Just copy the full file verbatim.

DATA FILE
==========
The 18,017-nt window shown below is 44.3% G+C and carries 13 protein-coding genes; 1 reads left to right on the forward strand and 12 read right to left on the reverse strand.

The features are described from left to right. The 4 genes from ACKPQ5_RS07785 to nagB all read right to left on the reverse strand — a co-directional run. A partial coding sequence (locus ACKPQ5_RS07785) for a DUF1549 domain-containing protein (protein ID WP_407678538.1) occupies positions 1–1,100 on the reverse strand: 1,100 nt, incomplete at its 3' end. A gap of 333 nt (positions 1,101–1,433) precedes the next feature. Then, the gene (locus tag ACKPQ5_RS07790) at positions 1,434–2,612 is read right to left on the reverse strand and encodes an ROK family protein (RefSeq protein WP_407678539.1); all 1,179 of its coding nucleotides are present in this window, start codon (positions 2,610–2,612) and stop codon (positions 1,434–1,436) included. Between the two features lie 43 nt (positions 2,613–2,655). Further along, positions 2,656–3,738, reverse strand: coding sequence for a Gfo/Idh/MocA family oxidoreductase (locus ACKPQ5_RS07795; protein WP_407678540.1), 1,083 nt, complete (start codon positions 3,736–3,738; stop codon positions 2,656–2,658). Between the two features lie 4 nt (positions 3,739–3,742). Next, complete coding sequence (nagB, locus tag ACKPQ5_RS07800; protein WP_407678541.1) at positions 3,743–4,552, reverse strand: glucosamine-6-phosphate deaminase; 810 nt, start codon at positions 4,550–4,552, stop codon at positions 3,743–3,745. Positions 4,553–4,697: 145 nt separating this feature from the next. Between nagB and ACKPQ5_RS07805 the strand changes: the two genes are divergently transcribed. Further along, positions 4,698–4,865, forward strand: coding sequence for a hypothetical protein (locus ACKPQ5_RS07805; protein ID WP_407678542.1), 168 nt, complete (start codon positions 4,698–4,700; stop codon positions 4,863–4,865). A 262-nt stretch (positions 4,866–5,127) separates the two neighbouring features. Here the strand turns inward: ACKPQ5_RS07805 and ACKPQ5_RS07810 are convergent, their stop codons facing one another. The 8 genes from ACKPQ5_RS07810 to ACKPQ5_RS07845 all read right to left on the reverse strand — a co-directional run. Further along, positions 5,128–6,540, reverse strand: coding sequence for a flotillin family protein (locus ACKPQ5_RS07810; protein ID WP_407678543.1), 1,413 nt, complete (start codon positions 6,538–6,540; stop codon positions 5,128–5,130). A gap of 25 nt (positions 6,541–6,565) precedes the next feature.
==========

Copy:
The 18,017-nt window shown below is 44.3% G+C and carries 13 protein-coding genes; 1 reads left to right on the forward strand and 12 read right to left on the reverse strand.

The features are described from left to right. The 4 genes from ACKPQ5_RS07785 to nagB all read right to left on the reverse strand — a co-directional run. A partial coding sequence (locus ACKPQ5_RS07785) for a DUF1549 domain-containing protein (protein ID WP_407678538.1) occupies positions 1–1,100 on the reverse strand: 1,100 nt, incomplete at its 3' end. A gap of 333 nt (positions 1,101–1,433) precedes the next feature. Then, the gene (locus tag ACKPQ5_RS07790) at positions 1,434–2,612 is read right to left on the reverse strand and encodes an ROK family protein (RefSeq protein WP_407678539.1); all 1,179 of its coding nucleotides are present in this window, start codon (positions 2,610–2,612) and stop codon (positions 1,434–1,436) included. Between the two features lie 43 nt (positions 2,613–2,655). Further along, positions 2,656–3,738, reverse strand: coding sequence for a Gfo/Idh/MocA family oxidoreductase (locus ACKPQ5_RS07795; protein WP_407678540.1), 1,083 nt, complete (start codon positions 3,736–3,738; stop codon positions 2,656–2,658). Between the two features lie 4 nt (positions 3,739–3,742). Next, complete coding sequence (nagB, locus tag ACKPQ5_RS07800; protein WP_407678541.1) at positions 3,743–4,552, reverse strand: glucosamine-6-phosphate deaminase; 810 nt, start codon at positions 4,550–4,552, stop codon at positions 3,743–3,745. Positions 4,553–4,697: 145 nt separating this feature from the next. Between nagB and ACKPQ5_RS07805 the strand changes: the two genes are divergently transcribed. Further along, positions 4,698–4,865, forward strand: coding sequence for a hypothetical protein (locus ACKPQ5_RS07805; protein ID WP_407678542.1), 168 nt, complete (start codon positions 4,698–4,700; stop codon positions 4,863–4,865). A 262-nt stretch (positions 4,866–5,127) separates the two neighbouring features. Here the strand turns inward: ACKPQ5_RS07805 and ACKPQ5_RS07810 are convergent, their stop codons facing one another. The 8 genes from ACKPQ5_RS07810 to ACKPQ5_RS07845 all read right to left on the reverse strand — a co-directional run. Further along, positions 5,128–6,540, reverse strand: coding sequence for a flotillin family protein (locus ACKPQ5_RS07810; protein ID WP_407678543.1), 1,413 nt, complete (start codon positions 6,538–6,540; stop codon positions 5,128–5,130). A gap of 25 nt (positions 6,541–6,565) precedes the next feature.